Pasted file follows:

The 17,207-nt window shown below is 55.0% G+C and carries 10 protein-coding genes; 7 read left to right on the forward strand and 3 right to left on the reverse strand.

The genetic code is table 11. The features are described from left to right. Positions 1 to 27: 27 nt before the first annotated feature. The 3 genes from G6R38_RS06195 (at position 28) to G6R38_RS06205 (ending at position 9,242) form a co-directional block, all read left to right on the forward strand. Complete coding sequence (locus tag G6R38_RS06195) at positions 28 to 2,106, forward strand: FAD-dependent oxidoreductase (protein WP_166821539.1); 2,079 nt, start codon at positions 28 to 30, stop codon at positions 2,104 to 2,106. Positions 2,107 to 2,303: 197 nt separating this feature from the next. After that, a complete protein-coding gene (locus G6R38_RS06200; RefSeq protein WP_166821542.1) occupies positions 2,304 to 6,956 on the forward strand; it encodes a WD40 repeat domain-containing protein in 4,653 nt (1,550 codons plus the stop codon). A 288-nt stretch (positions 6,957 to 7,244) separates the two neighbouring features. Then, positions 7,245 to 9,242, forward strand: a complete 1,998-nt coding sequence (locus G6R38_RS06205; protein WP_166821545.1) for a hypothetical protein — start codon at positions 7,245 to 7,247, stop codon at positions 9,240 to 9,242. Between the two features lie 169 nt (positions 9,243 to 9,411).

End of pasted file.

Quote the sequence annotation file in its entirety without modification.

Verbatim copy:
The 17,207-nt window shown below is 55.0% G+C and carries 10 protein-coding genes; 7 read left to right on the forward strand and 3 right to left on the reverse strand.

The genetic code is table 11. The features are described from left to right. Positions 1 to 27: 27 nt before the first annotated feature. The 3 genes from G6R38_RS06195 (at position 28) to G6R38_RS06205 (ending at position 9,242) form a co-directional block, all read left to right on the forward strand. Complete coding sequence (locus tag G6R38_RS06195) at positions 28 to 2,106, forward strand: FAD-dependent oxidoreductase (protein WP_166821539.1); 2,079 nt, start codon at positions 28 to 30, stop codon at positions 2,104 to 2,106. Positions 2,107 to 2,303: 197 nt separating this feature from the next. After that, a complete protein-coding gene (locus G6R38_RS06200; RefSeq protein WP_166821542.1) occupies positions 2,304 to 6,956 on the forward strand; it encodes a WD40 repeat domain-containing protein in 4,653 nt (1,550 codons plus the stop codon). A 288-nt stretch (positions 6,957 to 7,244) separates the two neighbouring features. Then, positions 7,245 to 9,242, forward strand: a complete 1,998-nt coding sequence (locus G6R38_RS06205; protein WP_166821545.1) for a hypothetical protein — start codon at positions 7,245 to 7,247, stop codon at positions 9,240 to 9,242. Between the two features lie 169 nt (positions 9,243 to 9,411).